Medical Liability Litigation:
An Historical Look at the Causes for
Its Growth in the United Kingdom

David Chacko

School of Medicine, University of Pennsylvania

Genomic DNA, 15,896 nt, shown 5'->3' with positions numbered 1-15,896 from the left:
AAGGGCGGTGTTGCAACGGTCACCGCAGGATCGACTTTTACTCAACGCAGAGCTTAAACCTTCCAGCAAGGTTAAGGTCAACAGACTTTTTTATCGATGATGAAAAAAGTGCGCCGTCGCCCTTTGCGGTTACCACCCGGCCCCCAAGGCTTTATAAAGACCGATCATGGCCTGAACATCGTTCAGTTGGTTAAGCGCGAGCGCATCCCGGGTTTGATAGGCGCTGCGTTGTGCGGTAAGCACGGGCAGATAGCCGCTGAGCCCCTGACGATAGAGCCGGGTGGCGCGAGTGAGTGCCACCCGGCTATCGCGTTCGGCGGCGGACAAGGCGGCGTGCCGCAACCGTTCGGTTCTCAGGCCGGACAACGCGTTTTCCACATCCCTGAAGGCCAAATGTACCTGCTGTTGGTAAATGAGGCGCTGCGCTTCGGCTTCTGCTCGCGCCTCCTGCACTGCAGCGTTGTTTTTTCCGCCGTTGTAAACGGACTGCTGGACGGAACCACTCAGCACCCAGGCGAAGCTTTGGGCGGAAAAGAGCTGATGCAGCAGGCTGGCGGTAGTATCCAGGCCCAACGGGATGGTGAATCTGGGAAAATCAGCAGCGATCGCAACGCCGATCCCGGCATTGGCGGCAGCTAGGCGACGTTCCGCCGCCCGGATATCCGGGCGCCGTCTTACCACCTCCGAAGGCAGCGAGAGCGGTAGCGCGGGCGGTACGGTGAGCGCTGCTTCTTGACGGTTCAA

The frequency and severity of medical liability litigation in the United Kingdom have increased since the middle of the twentieth century. Recent estimates of settling outstanding negligence claims hover around at least 10 percent of the National Health Service’s total annual budget. This paper argues that the frequency and severity of these claims have increased as patients have been increasingly dissatisfied with the established complaints procedures and regulation of physicians and as doctors have seen their influence in the doctor–patient relationship decrease. The current litigation situation compared to the past is three pronged: doctors are being sued more often; when sued, they are more likely to lose; and when losing, the claims awarded against them are increasing in size. As patients become increasingly aware that doctors are more likely to lose when sued and that the courts are more likely to award larger settlements, the frequency with which doctors are sued will almost certainly escalate. This paper concludes by discussing no-fault compensation as an alternative to litigation that would likely reduce physicians’ susceptibility to litigation.